purpose to release the land from any limitations imposed on its use and sell all or any portion of the land, with approval of the
municipality in which the land is located and after a public hearing. Further use of the land shall otherwise be consistent with
the efficient development and preservation of the planned unit development. (cont’d. on page 4)
O D D L AW S
Recording Statutes and CIOA of Pagosa Springs, Colorado. Such homes were not ex-
pressly prohibited by the covenants. The PLPOA sued to
In the last issue of the Newsletter, we discussed C.R.S. have the home removed, based on (unrecorded) rules and
§ 38-35-108, which states that references (of record) to regulations that required all homes to be built to the Uni-
unrecorded documents “shall not be notice to any other form Building Code (UBC). In its opinion, the court did not
person whatsoever unless the instrument mentioned or specifically address or discuss C.R.S. § 38-35-108, but
referred to in the recital is of record in the county where held that the Caywoods were “on constructive notice that
the real property is situated. Unless the same is so re- his or her property is subject to unrecorded restrictions
corded, no person other than the parties to the instrument and regulations by virtue of the recording of the Declara-
shall be required to make any inquiry or investigation con- tion . . ..”). Id. at 702.
cerning such recitation or reference".
This may or not be “an exception to the rule,” but it is
It is unclear how one reconciles this statute with the difficult to reconcile the recording statute with CCIOA,
standard practice of homeowners associations adopting Pagosa Lakes, and the standard of practice in the indus-
rules and regulations, which are generally not recorded. try.
Moreover, CCIOA expressly permits an association to
"adopt and amend bylaws and rules and regulations." Divorce Severs Joint Tenancy
Section 38-33.3-302(1)(a), and CCIOA’s definition section
does not require that the rules and regulations be re- Section 15-11-804 C.R.S. automatically severs any
corded. Section 38-33.3-103(27) (“’Rules and regulations’ property interest held by the former spouses as joint ten-
means any instruments, however denominated, which are ants and transforms it into a tenancy in common upon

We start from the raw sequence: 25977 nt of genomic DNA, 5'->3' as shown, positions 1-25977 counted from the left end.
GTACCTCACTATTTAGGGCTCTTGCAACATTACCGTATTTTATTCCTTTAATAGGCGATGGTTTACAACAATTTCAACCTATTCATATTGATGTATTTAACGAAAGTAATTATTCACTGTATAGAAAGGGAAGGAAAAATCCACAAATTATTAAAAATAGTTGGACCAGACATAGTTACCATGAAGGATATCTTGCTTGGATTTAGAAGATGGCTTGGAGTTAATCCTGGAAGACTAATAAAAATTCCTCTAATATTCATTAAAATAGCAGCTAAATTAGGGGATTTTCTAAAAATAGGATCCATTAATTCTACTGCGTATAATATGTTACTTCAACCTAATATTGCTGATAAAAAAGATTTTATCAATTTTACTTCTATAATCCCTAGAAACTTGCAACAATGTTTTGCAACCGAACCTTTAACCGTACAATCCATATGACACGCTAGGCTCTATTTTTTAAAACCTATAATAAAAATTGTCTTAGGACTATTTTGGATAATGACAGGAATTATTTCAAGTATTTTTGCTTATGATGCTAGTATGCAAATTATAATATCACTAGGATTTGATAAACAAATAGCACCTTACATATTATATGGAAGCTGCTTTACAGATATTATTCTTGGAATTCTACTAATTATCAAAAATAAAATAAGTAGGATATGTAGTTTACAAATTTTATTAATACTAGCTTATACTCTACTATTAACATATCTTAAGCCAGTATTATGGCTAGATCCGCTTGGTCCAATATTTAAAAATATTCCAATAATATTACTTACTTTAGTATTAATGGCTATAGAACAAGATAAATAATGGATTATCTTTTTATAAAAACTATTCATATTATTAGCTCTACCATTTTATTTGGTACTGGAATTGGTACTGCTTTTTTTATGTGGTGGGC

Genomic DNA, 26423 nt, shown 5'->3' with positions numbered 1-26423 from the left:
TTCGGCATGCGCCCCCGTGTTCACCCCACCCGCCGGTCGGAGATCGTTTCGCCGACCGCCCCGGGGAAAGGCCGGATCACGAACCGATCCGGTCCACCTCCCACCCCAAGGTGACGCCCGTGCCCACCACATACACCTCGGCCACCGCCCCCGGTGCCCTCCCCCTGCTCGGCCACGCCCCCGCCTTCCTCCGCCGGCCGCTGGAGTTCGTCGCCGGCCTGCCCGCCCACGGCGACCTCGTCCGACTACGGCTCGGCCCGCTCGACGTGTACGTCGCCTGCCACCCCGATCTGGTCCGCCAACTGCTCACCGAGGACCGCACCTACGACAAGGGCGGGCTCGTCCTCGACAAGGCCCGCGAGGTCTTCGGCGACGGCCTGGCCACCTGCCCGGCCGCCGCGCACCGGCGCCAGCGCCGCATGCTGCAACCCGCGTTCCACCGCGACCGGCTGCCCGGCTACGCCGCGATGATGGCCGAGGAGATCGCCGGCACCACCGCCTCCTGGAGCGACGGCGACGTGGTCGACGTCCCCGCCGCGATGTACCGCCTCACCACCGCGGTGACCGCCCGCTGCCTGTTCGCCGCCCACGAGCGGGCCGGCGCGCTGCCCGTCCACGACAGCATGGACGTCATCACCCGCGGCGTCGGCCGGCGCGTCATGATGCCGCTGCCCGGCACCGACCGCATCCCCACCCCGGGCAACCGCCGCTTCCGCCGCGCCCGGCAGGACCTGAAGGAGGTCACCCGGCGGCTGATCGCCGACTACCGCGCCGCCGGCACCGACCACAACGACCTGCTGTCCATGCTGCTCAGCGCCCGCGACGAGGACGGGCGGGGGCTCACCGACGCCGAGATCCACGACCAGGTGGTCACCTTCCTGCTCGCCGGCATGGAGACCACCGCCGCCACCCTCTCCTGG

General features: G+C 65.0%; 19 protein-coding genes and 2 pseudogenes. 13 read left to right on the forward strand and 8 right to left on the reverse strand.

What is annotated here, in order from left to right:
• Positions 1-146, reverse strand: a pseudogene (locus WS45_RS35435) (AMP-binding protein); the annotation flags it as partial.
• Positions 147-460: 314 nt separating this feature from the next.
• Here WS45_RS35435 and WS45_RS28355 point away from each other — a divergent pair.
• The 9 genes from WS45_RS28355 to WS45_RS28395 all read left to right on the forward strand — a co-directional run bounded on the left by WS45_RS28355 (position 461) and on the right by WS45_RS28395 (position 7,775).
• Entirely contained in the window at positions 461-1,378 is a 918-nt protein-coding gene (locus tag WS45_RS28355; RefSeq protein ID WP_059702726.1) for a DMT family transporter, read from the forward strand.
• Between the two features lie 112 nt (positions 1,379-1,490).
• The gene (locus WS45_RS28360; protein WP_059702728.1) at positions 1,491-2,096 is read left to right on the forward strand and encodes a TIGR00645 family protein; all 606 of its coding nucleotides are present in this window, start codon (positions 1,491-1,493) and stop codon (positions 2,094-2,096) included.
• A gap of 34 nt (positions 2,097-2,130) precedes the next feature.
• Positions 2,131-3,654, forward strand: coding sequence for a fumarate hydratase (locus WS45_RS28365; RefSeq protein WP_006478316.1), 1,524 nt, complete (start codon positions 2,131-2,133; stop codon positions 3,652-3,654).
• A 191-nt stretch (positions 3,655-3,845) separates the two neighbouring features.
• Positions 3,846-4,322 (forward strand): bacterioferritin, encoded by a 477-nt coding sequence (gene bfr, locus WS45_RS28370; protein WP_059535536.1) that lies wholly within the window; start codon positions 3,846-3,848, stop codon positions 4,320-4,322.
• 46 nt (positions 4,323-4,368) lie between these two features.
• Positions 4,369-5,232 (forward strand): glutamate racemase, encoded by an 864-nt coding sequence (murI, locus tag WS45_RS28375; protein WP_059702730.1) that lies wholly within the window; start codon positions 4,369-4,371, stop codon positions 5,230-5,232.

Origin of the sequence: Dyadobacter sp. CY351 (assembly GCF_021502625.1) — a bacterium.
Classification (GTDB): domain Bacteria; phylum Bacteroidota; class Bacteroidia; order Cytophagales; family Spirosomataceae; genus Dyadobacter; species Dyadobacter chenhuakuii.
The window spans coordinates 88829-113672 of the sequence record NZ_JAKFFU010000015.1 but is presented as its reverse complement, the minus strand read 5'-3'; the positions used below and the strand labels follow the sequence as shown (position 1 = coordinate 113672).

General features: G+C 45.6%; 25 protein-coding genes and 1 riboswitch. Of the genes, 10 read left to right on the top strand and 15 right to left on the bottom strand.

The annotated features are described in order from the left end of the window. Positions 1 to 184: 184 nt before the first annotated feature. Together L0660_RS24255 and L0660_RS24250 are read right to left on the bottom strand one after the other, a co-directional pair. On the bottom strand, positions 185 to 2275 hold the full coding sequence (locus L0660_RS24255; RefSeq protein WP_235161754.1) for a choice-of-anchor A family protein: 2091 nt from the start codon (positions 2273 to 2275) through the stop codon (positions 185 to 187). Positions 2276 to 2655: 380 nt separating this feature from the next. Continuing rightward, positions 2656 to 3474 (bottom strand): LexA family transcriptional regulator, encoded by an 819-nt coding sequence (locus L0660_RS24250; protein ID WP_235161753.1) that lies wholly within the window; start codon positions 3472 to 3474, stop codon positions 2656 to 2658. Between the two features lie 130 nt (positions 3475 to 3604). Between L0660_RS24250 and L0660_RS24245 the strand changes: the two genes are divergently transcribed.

adopted by the association for the regulation and manage- divorce. This automatic severance may be overridden by
ment of the common interest community, including any (a) the express terms of the governing instrument, (b)
amendment to those instruments”). court order, (c) agreement before or after the marriage,
divorce or annulment, or (d) by documents executed after
At least one case has upheld the enforcement of unre- the divorce, such as wills, powers of attorney or benefici-
corded rules and regulations, PAGOSA LAKES PROP- ary designations. Should a lis pendens be filed against
ERTY OWNERS ASSOCIATION, INC. v. CAYWOOD, the jointly held property of spouses upon the commence-
973 P.2d 698 (Colo.App. 1998), under difficult facts. The ment of a divorce?
Caywoods built a HUD-code manufactured home outside
Winter 2005 Page 3
Title Insurance for Water Rights – Used Properly, You
Won’t Get Hosed
Stewart Title Guaranty Company is underwriting title insurance for water rights in Colorado through its affiliate, Stewart
Water Information, LLC. We do not know whether any other title companies have yet ventured into the field. Stewart’s
policies, which follow an ALTA–type format, insure the ownership of water rights, but take exception to all physical aspects
of the water. Research necessary to produce a water title commitment is necessarily more detailed and far-ranging than in
a run-of-the-mill land transaction, as water records are not confined to the county clerk’s office. Rates for water title insur-
ance coverage are filed with the State Division of Insurance, but a research fee may also be imposed for producing the
title commitment. For buyers and lenders who are seeking comfort concerning ownership of the decreed source of water
being conveyed or encumbered, this coverage is something to consider. The coverage may be especially appealing to
lenders attempting to collateralize a deal which includes water rights.
However, it is important to know what you are buying. Title insurance for water rights offers assurance that title to a de-
creed water right is vested in a particular manner. However, it does not, and does not pretend to, offer any information as
to the value or quality of the water right being insured. The form of policy reviewed contained the following printed excep-
tion to coverage:
Loss or damage arising from (a) a future action to adjudicate water rights as provided for in Colorado Revised
Statutes §§37-92-101, et seq., as amended; (b) terms and conditions of the decree; (c) any reservations of rights
by the United States of America, any rights created by federal claims, and any prior rights held by another state,
territory, sovereign, tribe, nation or country obtained by appropriation, treaty, compact, legislation, or otherwise;
(d) local, state or federal laws or regulations; (e) future administrative action by the State Engineer/Division of
Water Rights; (f) lack of right of access to transport from the point of diversion and/or well bores and drilling of
wells; and (g) any physical aspect of the water including but not limited to: availability, existence, utility, recover-
ability, source, quality, condition, potability, chemistry or other characteristics of water, if any, lying on, under or
over the land or lands that may be produced or used there from.